That was plausible, but Ty had a long way to go yet to gain some credibility. Acquiring background information on the dog could wait. If Doobie cowered or shied away whenever Ty approached, I would have my answer.

"Mr. Bellingham, could—"

"Call me Ty," he corrected.

"Could you please call your dog?" I asked, unwilling to be on a first-name basis until I felt relatively certain he wasn't an animal abuser.

"Call him?" he asked as if utterly perplexed. He gestured in Doobie's direction. "He's right there." The man was either extraordinarily dense or deliberately evasive.

"I'd like to see how quickly he responds to you."

Ty sighed and slid his hands into his velvet pockets. "Doobie! Come!"

The dog ignored his owner and continued to bark. In the meantime, Ty showed no frustration with his dog's insubordination, just raised his own voice and repeated the command. After four ever-louder commands, Doobie finally deserted his post and trotted over to us, with an occasional bark over his shoulder, as if he greatly resented this interruption.

Ty pointed at the floor. "Doobie, sit. Sit!"

The dog's haunches barely touched down, then, without awaiting further command, he rushed back to his noisy post at the window. I rapidly reevaluated. Doobie was not behaving as if he were an abused pet, but rather a woefully untrained one. Moments earlier, he'd responded to my commands. That meant the problem was due to his not viewing his master as the alpha dog. I still felt uneasy, but was willing to give Ty the benefit of the doubt. Although this "benefit" might only last until I could contact the dog rescuer to verify Doobie's condition at time of adoption.

Ty fidgeted with his blond tresses and gave me a sheepish smile. "He's a spirited animal."

"Does he always bark this persistently?"

"Not usually." He glanced at Doobie. "Don't know what's gotten into him today. Ty gestured at the expanse of oversized pillows on the floor. "Why don't we have a seat?" He immediately sat down Indian style on the hardwood floor. "These furnishings are all from my store, 'Way Cool Collectibles.' We have a 'Far-Out Furniture' division."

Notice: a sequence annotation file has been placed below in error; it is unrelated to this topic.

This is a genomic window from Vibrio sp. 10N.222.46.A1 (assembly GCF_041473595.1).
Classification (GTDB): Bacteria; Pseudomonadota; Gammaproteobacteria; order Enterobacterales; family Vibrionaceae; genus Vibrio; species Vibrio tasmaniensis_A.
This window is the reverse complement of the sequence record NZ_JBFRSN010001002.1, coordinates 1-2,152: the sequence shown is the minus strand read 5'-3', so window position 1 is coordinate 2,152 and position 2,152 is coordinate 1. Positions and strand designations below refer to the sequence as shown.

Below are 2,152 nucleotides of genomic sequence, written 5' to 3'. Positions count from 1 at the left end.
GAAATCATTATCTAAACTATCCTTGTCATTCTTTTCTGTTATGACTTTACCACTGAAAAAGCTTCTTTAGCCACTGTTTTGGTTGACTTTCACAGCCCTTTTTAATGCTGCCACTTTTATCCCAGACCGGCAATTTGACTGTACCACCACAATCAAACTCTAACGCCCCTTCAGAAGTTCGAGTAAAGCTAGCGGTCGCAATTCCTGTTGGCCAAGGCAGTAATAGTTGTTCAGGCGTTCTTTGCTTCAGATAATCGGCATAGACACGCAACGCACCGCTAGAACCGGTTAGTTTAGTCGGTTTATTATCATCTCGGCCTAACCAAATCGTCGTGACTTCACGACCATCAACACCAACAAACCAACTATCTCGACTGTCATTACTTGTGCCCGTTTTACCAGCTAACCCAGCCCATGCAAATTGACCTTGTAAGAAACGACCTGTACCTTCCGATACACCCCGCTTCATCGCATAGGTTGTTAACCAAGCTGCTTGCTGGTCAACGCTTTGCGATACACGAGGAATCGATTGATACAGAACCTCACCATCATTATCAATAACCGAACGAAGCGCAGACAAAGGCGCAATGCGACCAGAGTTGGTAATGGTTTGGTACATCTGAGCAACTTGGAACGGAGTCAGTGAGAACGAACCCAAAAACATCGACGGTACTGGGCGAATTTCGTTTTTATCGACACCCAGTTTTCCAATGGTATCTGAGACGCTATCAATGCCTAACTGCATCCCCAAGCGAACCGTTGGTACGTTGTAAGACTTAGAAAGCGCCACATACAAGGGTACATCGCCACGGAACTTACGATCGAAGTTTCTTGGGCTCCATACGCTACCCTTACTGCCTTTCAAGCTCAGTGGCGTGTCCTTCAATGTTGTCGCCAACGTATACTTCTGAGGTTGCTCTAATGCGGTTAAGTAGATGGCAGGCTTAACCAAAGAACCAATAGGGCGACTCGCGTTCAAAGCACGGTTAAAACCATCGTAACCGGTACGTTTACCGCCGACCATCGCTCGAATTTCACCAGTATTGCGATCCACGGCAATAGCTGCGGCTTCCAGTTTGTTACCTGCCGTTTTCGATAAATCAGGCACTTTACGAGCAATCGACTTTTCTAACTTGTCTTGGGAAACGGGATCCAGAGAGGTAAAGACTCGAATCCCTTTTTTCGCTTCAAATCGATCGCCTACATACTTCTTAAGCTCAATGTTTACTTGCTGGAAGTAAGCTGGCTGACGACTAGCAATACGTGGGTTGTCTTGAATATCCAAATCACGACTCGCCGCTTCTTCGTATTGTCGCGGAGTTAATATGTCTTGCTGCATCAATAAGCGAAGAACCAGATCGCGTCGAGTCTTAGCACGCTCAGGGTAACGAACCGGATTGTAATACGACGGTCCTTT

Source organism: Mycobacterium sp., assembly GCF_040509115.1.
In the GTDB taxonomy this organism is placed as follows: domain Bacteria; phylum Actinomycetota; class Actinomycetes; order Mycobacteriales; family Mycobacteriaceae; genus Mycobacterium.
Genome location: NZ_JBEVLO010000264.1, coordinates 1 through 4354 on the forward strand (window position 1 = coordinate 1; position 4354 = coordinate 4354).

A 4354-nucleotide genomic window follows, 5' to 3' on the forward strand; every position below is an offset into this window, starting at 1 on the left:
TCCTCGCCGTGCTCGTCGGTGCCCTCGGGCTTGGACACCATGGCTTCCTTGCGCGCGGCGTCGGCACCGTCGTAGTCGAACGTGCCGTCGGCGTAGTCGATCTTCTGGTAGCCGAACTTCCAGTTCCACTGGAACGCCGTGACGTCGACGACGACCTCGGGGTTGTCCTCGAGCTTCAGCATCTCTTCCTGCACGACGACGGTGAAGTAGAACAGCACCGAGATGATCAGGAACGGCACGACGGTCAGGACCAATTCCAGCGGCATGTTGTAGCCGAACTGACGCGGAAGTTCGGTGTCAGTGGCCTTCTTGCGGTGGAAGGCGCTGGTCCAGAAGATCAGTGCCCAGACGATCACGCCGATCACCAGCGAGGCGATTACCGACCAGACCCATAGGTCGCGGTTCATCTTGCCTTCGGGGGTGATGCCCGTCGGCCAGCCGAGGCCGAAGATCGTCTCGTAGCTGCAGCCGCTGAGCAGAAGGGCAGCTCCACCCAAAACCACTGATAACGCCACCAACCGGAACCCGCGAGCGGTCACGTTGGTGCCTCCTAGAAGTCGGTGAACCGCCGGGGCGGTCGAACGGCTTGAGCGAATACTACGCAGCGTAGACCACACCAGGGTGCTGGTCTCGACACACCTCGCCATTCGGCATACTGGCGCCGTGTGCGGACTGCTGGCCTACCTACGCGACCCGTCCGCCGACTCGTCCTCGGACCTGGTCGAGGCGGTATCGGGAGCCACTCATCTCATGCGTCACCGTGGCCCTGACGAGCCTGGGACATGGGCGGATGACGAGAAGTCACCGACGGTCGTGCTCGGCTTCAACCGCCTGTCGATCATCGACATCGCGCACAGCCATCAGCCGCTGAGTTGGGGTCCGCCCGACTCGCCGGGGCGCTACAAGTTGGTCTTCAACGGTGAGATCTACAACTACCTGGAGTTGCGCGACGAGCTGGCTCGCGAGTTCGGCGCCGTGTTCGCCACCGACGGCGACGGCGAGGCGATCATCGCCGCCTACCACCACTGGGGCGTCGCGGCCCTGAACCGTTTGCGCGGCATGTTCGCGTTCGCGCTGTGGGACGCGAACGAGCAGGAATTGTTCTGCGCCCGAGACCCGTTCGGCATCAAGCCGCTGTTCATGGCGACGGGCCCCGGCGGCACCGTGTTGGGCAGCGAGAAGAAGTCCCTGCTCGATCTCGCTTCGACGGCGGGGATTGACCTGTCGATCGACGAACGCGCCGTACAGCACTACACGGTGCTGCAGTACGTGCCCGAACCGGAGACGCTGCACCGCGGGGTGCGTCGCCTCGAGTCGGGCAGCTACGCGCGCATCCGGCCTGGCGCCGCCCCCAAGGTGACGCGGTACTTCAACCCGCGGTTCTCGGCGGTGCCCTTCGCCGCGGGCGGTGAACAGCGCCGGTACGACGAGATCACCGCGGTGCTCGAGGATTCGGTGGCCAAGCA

Perhaps the dog-and-owner authority problem was related to Ty's devotion for the sixties. Ty might have a hey-like-do-your-own-thing attitude regarding his dog. I sat down on a chartreuse beanbag, which tried to swallow me alive, sweeping me over backwards in the process. Perhaps Way Cool Collectibles used marble-shaped beans. With a struggle, I bobbed back up and regained my equilibrium, glad that I was wearing pants and not a skirt.

Mostly to cover my embarrassment, I snatched up a four-inch high ceramic gold-painted Buddha that had been having an easier time at sitting on the floor than I was. "This is one of your collectibles?"

"Yes. Be careful. That piece is forty years old. I could sell it for well over a hundred dollars."

A hundred dollars for a palm-sized gold-painted Buddha? His store should be renamed 'Really Rad Rip-offs.' I set down the ceramic piece. "When we set this appointment, didn't you say that your wife was going to be here, too?"

He shrugged. "Something came up."

Uh-oh. Lackadaisical dog owners don't make for good partners toward the successful treatment of their dogs. But, I reminded myself, I had chosen to come here today because I wanted to help Beverly; Doobie's barking was driving her nuts. For her sake, I'd give this my best effort.

I delved into my standard questionnaire designed to gather insight into the dog's problem behavior. Ty answered the standard opening questions: no kids; he and his wife were joint owners of the dog; the dog obeyed both of them equally, which, in this case, meant he disobeyed them equally.

Just as I was getting into the more revealing questions about the dog's daily routine, diet, and reward system, Ty rose and asked, "Would you like some tea? I'm getting myself some."

I hesitated, having seen reruns of the Smothers' Brothers' "Tea With Goldie" segments, in which "tea" was a euphemism. "To drink?"

He headed toward a doorway that was delineated with strings of brightly colored plastic beads. With a parting-of-the-seas gesture, he went through the beaded doorway. I intentionally lingered to observe the dog's behavior. Also to give myself time to get out of this ridiculous beanbag. As soon as his master left the room, Doobie perked up and galloped through the doorway, the bead strings clacking and swinging to and fro in his wake. I followed and was not at all surprised to find myself in an avocado-colored kitchen. Despite the old-fashioned color scheme, it featured a modern island, complete with a grill. Above this structure was a massive oven hood that looked as though it might be able to suck up anything airborne, regardless of size.

Doobie had immediately rushed to the back door and tried to push through a dog door. Finally accepting that it was locked, he whined at his owner, who ignored him and continued to rummage through a cabinet. "I had to lock him inside. The neighbors have put up quite a stink about his barking."